Alive and well!
An enthralling end to end contest that served up 33 scores. Both sets of forwards revel in the open spaces, and neither team adopts anything that even resembles a sweeper system...
Monday, 11 June 2012
Both teams try to outscore each other to win, and marquee forwards on either side dazzle us with their exciting skills and superlative finishing.
Surely, I cannot be talking about an Ulster Championship game, never mind a match between great rivals Tyrone and Armagh!
On Sunday's evidence, our provincial championship is alive and well and another reminder to the critics out there, that when it comes together there is nothing to compare to the intensity and excitement that it can bring.
If you remember last week I cited an over-reliance on Jamie Clarke as a weakness that may be the Orchard County's undoing in this tie.
The Crossmaglen man was unmarkable, but with the exception of Forker's goal and a couple of scores from impressive substitute Gavin McParland, he lacked the support.
You may wonder too, what difference Stevie McDonnell may have made to the Armagh cause.
Tyrone on the other hand had a greater range of scoring options. Steven O'Neill was as equally effective for the Red Hands as Clarke was for Armagh, but the difference being he had more scoring ability around him.
Armagh will rue the sending off of Kevin Dyas but in fairness they dominated the game for the next ten minutes pulling it level, and only for some poor decision making and overzealous route one passing into big John Kingham, they may have found themselves in a position to see the game out.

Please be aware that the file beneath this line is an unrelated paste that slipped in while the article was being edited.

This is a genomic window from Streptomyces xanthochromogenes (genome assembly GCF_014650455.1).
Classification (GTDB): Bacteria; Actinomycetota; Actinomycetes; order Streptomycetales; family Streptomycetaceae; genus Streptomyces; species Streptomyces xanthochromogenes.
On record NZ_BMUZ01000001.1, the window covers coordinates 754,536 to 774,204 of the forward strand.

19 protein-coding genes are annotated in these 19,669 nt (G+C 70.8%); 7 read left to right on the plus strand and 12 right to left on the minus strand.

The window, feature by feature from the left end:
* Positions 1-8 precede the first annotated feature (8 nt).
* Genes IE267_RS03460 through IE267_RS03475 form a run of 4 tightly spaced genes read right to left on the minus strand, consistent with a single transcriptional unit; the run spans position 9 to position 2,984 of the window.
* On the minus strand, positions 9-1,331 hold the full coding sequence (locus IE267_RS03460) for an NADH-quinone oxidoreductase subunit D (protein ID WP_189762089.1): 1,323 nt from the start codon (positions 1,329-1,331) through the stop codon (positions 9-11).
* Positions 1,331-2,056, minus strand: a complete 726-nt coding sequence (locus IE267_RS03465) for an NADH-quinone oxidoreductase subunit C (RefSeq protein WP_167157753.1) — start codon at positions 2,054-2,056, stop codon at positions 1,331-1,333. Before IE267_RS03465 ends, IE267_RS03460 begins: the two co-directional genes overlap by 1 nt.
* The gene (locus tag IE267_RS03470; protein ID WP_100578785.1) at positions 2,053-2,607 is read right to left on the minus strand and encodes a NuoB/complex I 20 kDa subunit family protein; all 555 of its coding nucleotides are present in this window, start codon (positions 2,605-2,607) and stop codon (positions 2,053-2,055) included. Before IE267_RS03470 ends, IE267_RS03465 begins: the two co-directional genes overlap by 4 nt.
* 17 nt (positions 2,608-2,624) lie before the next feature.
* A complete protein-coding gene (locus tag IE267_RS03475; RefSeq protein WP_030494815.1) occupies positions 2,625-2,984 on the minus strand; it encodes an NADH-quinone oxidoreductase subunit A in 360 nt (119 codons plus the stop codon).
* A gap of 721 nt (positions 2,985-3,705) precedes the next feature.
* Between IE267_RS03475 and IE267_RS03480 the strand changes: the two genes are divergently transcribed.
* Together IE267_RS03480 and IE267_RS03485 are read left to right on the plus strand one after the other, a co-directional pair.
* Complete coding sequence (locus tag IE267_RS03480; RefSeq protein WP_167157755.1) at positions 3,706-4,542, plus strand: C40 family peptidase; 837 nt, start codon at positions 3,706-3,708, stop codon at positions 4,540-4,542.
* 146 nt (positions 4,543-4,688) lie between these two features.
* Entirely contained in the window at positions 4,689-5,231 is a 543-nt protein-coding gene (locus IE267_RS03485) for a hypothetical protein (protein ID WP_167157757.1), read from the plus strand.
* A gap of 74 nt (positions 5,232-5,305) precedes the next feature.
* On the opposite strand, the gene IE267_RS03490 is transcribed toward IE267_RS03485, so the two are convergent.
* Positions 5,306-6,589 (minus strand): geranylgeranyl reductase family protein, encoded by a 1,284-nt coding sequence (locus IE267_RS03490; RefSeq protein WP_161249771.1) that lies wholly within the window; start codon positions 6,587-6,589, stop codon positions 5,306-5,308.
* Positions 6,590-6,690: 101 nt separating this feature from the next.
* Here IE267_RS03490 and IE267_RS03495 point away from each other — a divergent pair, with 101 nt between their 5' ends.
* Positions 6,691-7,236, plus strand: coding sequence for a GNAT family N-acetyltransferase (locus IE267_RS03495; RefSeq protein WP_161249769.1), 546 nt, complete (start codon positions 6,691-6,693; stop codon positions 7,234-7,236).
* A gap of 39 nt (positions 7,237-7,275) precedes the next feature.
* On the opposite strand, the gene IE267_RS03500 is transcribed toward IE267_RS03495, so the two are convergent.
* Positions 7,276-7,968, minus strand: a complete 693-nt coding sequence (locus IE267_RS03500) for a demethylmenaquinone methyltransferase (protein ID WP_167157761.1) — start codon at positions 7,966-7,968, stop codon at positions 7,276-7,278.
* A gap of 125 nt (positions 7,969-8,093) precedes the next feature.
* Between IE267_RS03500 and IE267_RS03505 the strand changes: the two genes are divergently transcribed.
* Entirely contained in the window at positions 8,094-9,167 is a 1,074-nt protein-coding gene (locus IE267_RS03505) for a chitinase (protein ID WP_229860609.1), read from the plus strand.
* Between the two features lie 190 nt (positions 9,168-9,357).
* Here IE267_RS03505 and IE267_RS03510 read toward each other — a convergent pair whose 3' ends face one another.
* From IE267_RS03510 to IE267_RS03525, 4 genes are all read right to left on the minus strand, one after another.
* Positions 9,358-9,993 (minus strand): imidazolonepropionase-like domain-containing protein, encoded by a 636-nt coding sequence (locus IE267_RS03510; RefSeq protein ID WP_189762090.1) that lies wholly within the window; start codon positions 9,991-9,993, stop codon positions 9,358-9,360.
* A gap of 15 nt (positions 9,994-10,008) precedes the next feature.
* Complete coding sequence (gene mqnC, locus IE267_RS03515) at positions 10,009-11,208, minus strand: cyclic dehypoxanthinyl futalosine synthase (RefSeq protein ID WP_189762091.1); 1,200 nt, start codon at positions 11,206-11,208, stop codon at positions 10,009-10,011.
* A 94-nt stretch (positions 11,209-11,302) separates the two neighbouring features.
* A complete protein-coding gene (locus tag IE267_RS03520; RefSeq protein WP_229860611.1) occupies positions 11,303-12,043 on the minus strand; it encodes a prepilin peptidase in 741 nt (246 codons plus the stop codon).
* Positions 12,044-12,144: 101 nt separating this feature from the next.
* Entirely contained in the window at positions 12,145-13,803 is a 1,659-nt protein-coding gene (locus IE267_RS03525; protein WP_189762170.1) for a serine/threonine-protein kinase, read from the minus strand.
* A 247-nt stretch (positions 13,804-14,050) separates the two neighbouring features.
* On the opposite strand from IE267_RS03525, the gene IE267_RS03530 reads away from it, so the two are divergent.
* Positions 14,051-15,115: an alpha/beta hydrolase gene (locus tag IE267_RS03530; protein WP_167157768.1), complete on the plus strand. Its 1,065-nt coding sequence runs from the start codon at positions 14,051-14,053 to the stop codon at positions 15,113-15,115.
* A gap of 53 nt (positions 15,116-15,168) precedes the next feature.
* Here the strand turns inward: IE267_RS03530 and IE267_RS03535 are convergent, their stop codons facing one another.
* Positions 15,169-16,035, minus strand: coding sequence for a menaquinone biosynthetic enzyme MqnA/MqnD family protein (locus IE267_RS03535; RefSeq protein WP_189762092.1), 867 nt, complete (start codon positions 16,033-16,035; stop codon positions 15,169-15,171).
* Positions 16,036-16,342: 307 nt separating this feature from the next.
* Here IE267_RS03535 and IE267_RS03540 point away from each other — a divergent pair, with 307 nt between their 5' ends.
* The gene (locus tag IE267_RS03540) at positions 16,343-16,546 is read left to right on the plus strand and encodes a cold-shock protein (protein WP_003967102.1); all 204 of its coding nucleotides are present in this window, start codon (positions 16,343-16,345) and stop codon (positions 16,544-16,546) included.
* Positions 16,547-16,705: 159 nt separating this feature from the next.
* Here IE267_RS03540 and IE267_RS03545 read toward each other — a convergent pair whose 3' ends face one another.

After a humiliating defeat to Westmeath in the Leinster Championship, Antrim hurling hit new depths of depression during the week with the resignation of manager Jerry Wallace.
With two of his backroom staff already jumping ship in the last few weeks, he made a sorry attempt to demonstrate his loyalty to his players by telling the press that he had contacted panellists on The Sunday Game to ask them to play down the seriousness of events in the game in Mullingar.
In trying to gain the adornment of his players he completely compromised his position by putting his credibility into question.
To make matters worse, RTÉ issued a statement to rubbish the claims and ultimately this left Wallace no option but to tenure his resignation.
The Cork man came into the post with a great reputation, particularly as a coach. But the last few weeks is a stark reminder that good coaches don't necessarily make good managers and an ability to handle the 'meeja' is an important component to the Inter-County game.